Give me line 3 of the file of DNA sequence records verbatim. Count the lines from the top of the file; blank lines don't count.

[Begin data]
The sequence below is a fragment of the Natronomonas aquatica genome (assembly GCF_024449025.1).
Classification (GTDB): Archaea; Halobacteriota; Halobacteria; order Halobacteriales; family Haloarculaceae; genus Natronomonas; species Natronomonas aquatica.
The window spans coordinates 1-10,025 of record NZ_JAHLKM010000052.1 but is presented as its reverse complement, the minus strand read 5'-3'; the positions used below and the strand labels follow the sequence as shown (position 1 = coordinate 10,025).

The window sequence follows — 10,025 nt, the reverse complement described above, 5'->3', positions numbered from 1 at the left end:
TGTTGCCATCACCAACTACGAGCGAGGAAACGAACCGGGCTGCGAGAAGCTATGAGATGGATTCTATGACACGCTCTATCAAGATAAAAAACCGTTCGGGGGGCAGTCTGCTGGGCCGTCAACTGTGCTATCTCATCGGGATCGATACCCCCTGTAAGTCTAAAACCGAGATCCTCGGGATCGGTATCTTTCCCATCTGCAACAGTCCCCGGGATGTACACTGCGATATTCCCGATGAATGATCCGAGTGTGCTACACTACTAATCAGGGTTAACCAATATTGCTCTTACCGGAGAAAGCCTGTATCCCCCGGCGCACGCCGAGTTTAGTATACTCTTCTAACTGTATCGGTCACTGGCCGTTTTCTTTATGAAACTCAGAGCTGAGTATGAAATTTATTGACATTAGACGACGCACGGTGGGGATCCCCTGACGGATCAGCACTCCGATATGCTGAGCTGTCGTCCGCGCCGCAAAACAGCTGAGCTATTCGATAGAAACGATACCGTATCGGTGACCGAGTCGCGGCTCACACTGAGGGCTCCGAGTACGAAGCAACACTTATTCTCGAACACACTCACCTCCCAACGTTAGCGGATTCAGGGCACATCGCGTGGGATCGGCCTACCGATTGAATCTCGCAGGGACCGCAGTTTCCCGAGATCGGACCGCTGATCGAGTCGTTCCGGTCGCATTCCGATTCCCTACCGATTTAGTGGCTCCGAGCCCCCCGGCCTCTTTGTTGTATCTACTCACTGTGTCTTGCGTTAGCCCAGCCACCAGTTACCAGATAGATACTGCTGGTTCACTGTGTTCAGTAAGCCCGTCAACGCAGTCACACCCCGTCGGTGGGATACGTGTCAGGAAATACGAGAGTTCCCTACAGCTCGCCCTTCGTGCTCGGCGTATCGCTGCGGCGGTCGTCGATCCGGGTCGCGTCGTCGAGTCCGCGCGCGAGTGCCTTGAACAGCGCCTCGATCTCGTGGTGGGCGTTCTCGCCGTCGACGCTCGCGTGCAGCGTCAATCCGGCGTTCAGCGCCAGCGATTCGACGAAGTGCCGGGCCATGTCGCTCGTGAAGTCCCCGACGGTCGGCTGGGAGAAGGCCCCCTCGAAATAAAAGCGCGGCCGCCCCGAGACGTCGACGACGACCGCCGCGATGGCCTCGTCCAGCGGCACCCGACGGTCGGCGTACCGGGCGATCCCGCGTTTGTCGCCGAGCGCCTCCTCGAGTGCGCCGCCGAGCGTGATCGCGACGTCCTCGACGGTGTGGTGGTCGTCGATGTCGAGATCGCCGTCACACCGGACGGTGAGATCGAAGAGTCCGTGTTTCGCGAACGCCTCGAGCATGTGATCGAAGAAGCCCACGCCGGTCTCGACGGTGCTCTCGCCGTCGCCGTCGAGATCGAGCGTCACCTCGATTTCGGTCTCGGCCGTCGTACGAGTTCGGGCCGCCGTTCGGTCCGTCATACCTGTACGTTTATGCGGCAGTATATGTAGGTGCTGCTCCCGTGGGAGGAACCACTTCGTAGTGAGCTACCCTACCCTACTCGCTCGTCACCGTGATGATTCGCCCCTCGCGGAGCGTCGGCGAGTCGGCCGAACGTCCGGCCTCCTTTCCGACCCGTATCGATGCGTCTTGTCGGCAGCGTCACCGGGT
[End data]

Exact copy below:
The window spans coordinates 1-10,025 of record NZ_JAHLKM010000052.1 but is presented as its reverse complement, the minus strand read 5'-3'; the positions used below and the strand labels follow the sequence as shown (position 1 = coordinate 10,025).